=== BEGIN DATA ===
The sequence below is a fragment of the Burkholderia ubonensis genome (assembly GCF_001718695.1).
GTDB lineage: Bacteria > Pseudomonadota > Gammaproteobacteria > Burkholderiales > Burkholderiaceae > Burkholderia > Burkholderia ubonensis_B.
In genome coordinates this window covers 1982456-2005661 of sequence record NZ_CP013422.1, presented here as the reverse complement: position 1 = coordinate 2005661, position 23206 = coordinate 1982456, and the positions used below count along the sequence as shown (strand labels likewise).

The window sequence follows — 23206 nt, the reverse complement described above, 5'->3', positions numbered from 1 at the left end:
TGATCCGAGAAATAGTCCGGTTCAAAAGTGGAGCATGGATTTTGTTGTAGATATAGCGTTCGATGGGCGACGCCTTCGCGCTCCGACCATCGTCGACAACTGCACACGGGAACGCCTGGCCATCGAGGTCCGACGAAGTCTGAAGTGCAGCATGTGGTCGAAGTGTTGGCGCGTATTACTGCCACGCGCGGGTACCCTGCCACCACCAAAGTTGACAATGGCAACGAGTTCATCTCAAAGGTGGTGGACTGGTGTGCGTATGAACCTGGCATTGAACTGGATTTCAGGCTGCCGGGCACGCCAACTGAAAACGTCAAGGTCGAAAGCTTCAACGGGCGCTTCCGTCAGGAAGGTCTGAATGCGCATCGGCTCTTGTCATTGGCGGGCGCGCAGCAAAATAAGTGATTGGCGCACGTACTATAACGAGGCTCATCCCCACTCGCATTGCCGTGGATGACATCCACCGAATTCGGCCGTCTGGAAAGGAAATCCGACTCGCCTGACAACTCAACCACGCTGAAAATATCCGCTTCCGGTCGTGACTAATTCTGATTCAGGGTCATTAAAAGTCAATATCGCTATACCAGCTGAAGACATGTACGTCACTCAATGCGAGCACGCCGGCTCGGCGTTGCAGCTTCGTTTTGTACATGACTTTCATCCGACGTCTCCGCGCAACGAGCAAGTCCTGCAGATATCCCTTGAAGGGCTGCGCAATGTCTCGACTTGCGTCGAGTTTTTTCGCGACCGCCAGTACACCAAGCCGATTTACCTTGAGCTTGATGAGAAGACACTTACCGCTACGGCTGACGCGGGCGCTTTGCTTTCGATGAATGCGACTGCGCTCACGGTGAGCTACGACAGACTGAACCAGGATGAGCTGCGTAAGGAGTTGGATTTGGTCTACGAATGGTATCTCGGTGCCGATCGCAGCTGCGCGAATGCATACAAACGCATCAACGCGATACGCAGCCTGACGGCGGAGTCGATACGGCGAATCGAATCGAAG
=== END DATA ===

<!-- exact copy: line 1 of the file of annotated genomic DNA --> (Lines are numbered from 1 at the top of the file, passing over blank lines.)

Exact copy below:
The sequence below is a fragment of the Burkholderia ubonensis genome (assembly GCF_001718695.1).